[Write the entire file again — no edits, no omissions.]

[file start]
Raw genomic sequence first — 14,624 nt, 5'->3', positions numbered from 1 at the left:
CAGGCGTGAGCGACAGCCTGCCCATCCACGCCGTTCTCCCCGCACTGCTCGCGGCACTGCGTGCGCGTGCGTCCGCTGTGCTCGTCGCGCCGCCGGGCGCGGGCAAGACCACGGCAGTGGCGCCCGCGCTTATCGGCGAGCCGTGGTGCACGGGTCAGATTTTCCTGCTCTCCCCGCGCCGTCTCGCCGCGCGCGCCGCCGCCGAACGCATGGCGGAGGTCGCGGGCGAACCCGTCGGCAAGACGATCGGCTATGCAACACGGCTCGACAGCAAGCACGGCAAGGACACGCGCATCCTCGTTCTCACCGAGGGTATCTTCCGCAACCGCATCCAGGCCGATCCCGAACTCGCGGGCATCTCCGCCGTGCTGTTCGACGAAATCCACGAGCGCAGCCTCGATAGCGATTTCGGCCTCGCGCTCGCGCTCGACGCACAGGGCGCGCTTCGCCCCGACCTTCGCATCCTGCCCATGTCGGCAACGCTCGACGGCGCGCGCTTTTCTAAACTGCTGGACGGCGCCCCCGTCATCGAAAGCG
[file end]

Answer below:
Raw genomic sequence first — 14,624 nt, 5'->3', positions numbered from 1 at the left:
CAGGCGTGAGCGACAGCCTGCCCATCCACGCCGTTCTCCCCGCACTGCTCGCGGCACTGCGTGCGCGTGCGTCCGCTGTGCTCGTCGCGCCGCCGGGCGCGGGCAAGACCACGGCAGTGGCGCCCGCGCTTATCGGCGAGCCGTGGTGCACGGGTCAGATTTTCCTGCTCTCCCCGCGCCGTCTCGCCGCGCGCGCCGCCGCCGAACGCATGGCGGAGGTCGCGGGCGAACCCGTCGGCAAGACGATCGGCTATGCAACACGGCTCGACAGCAAGCACGGCAAGGACACGCGCATCCTCGTTCTCACCGAGGGTATCTTCCGCAACCGCATCCAGGCCGATCCCGAACTCGCGGGCATCTCCGCCGTGCTGTTCGACGAAATCCACGAGCGCAGCCTCGATAGCGATTTCGGCCTCGCGCTCGCGCTCGACGCACAGGGCGCGCTTCGCCCCGACCTTCGCATCCTGCCCATGTCGGCAACGCTCGACGGCGCGCGCTTTTCTAAACTGCTGGACGGCGCCCCCGTCATCGAAAGCG